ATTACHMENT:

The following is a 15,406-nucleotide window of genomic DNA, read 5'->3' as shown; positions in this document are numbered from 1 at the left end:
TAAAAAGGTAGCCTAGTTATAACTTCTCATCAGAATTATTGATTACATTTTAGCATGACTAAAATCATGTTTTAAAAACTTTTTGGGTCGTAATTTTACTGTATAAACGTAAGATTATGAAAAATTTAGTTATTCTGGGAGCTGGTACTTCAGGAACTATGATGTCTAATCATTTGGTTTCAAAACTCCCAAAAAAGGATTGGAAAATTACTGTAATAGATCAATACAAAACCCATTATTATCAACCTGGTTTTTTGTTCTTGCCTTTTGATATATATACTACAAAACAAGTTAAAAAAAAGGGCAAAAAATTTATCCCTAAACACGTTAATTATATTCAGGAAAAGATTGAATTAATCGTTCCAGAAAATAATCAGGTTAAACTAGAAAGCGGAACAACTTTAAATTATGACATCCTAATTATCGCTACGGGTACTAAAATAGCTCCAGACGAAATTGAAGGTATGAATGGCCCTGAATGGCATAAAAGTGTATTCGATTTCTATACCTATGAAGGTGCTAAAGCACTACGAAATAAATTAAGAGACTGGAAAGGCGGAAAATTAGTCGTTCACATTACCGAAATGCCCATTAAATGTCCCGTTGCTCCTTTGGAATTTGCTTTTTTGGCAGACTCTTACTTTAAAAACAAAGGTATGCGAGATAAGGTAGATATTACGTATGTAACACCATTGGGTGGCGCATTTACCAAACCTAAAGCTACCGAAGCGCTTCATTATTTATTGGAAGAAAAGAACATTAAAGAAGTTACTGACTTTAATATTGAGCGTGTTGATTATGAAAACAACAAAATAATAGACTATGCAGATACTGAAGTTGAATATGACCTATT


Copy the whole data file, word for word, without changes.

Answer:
The following is a 15,406-nucleotide window of genomic DNA, read 5'->3' as shown; positions in this document are numbered from 1 at the left end:
TAAAAAGGTAGCCTAGTTATAACTTCTCATCAGAATTATTGATTACATTTTAGCATGACTAAAATCATGTTTTAAAAACTTTTTGGGTCGTAATTTTACTGTATAAACGTAAGATTATGAAAAATTTAGTTATTCTGGGAGCTGGTACTTCAGGAACTATGATGTCTAATCATTTGGTTTCAAAACTCCCAAAAAAGGATTGGAAAATTACTGTAATAGATCAATACAAAACCCATTATTATCAACCTGGTTTTTTGTTCTTGCCTTTTGATATATATACTACAAAACAAGTTAAAAAAAAGGGCAAAAAATTTATCCCTAAACACGTTAATTATATTCAGGAAAAGATTGAATTAATCGTTCCAGAAAATAATCAGGTTAAACTAGAAAGCGGAACAACTTTAAATTATGACATCCTAATTATCGCTACGGGTACTAAAATAGCTCCAGACGAAATTGAAGGTATGAATGGCCCTGAATGGCATAAAAGTGTATTCGATTTCTATACCTATGAAGGTGCTAAAGCACTACGAAATAAATTAAGAGACTGGAAAGGCGGAAAATTAGTCGTTCACATTACCGAAATGCCCATTAAATGTCCCGTTGCTCCTTTGGAATTTGCTTTTTTGGCAGACTCTTACTTTAAAAACAAAGGTATGCGAGATAAGGTAGATATTACGTATGTAACACCATTGGGTGGCGCATTTACCAAACCTAAAGCTACCGAAGCGCTTCATTATTTATTGGAAGAAAAGAACATTAAAGAAGTTACTGACTTTAATATTGAGCGTGTTGATTATGAAAACAACAAAATAATAGACTATGCAGATACTGAAGTTGAATATGACCTATT